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No Preliminary Injunctions Against Libel

Another court opinion reinforces this principle -- even if repetition of libelous statements can be forbidden after a trial on the merits at which the statements are found libelous, it can't be preliminarily enjoined before such a trial.

So holds yesterday's Georgia Court of Appeals decision in Hartman v. PIP-Group, LLC:

[The trial court] granted PIP's motion for injunctive relief, directing Hartman to remove podcasts and posts from certain websites and prohibiting Hartman from making oral or written statements about PIP that could be interpreted as defamatory or irreparably harmful....

[T]he trial court erred by requiring Hartman to remove his past speech from certain websites because a factfinder has not decided whether Hartman's statements are false or defamatory. We have found no Georgia case upholding an interlocutory injunction prohibiting speech. Our Supreme Court has noted that although "it has never been held that all injunctions against publication are impermissible," such an injunction has been upheld only when it "was entered subsequent to a verdict in which a jury found that statements made by [the defendant] were false and defamatory." High Country Fashions v. Marlenna Fashions, 257 Ga. 267, 268 (1987) (citations and punctuation omitted).

For similar decisions, see, e.g., Hill v. Petrotech Resources Corp. (Ky. 2010): ("[A]n injunction against false, defamatory speech" is allowed "only upon a final judicial determination that the speech is false. … Until such determination of falsity, however, [the Kentucky Constitution's analog to the Free Speech Clause] is best interpreted as proscribing a preliminary restraint upon the alleged defamatory speech. … Neither a restraining order … nor a temporary injunction … may be used to enjoin allegedly defamatory speech."); Balboa Island Inn, Inc. v. Lemen (Cal. 2007) ("A preliminary injunction poses a danger that permanent injunctive relief does not; that potentially protected speech will be enjoined prior to an adjudication on the merits of the speaker's or publisher's First Amendment claims.").

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  • Martinned||

    Let me see if I got this straight by making an analogy with another constitutional right: Being locked up in pre-trial detention is fine, but a pre-trial/preliminary injunction against libel is not?

    Life is all about priorities I guess. (And those priorities may well be linked to preconceptions about the kinds of people who are likely to end up on the wrong end of both kinds of litigation.)

  • Eugene Volokh||

    It's an interesting contrast; but I very much doubt it has to do with relative affection for the various classes of defendants: The targets of preliminary injunctions in libel cases are often not very sympathetic characters (cranks, kooks, jilted lovers, and other obsessed folks), and the plaintiffs are usually rather more sympathetic. It's rare to see an attempt to get a preliminary injunction against some establishment organization, such as a mainstream newspaper, for instance.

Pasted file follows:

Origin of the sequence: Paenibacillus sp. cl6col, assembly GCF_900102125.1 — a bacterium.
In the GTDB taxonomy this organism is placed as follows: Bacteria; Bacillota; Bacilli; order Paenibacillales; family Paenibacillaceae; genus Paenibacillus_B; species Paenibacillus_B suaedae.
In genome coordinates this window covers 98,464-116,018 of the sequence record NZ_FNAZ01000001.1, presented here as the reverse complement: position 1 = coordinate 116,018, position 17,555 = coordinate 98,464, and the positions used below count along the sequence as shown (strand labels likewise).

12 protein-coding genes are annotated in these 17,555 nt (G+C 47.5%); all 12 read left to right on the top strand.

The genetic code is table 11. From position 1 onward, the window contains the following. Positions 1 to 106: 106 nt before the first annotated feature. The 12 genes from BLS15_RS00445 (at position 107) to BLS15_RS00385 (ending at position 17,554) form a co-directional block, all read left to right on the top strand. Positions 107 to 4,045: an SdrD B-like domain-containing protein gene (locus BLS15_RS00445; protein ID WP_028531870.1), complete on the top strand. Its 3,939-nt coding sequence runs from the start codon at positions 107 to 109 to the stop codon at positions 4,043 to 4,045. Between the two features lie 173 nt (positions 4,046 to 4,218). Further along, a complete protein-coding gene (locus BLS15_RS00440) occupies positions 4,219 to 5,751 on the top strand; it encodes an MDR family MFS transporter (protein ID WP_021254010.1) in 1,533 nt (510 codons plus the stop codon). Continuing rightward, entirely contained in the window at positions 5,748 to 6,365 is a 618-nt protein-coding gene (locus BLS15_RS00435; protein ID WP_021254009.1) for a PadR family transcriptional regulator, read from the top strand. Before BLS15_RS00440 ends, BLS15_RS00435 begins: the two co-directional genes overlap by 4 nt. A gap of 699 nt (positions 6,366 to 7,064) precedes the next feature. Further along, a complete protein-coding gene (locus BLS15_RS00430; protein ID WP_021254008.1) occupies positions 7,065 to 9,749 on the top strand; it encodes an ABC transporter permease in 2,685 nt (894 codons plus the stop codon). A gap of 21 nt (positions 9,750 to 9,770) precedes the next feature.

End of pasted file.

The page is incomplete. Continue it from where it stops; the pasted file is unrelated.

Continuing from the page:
• Martinned||

    ...because a mainstream newspaper was the defendant in the most famous libel case of all. Cause & effect, chicken & egg...

  • Eugene Volokh||

    Libel damages cases are often litigated against mainstream newspapers, partly because they have the money to make pure damages claims potentially viable. But libel injunction cases generally target kooks and extremists -- see, e.g., Near v. Minnesota and Tory v. Cochran -- or, occasionally, apparent extortionists, see Brandreth v. Lance, the first and leading 1800s state court on this.

  • nonzenze||

    Well, most of us believe in the right to a prompt bail hearing before a neutral arbiter.

  • Martinned||

    Well yes, me too. But that doesn't cure the fact that you're being detained without having been found guilty of anything, both before you get to that bail hearing and possibly after.

    And in the US you can't even receive damages if you're acquitted after pre-trial detention. (Cf. the recent UK Supreme Court case of R (Hallam) v. Secretary of State for Justice, which is also a complete mess, but mostly because a variety of courts tried to fix the inherent injustice of locking someone up for months or even years and then not even giving them a penny of compensation when they're acquitted.) But that's a conversation for another day...

  • Purple Martin||

    In a word, yes.

  • notFrye||

    I recently ran across a case. I'm not sure that the holding relates directly to injunctive relief or if it is still good law, but perhaps Western Union might have benefited from an injunction?
    "It is libelous for a telegraph company to transmit the following message: 'Slippery Sam, Your name is pants. [Signed] Many Republicans.' " Peterson v. Western Union, 67 Northwestern Reporter, 646 (Minn. Sup. Ct. June 4, 1896)

  • Stephen Lathrop||

    Volokh here advocates for a legal regime which was sensible and worked fine prior to the internet. The difference then was that to publish anything, you generally had to get the cooperation of someone in some corner of the publishing business—someone with self-interest, typically, who wasn't judgment proof, and who wasn't crazy— and who would be liable for real damages if what was published was later adjudicated to be libel. That largely made a non-problem of the kind of cases Volokh describes now. The nut jobs and loons couldn't get past the publishing managers, so the law rarely had to get involved.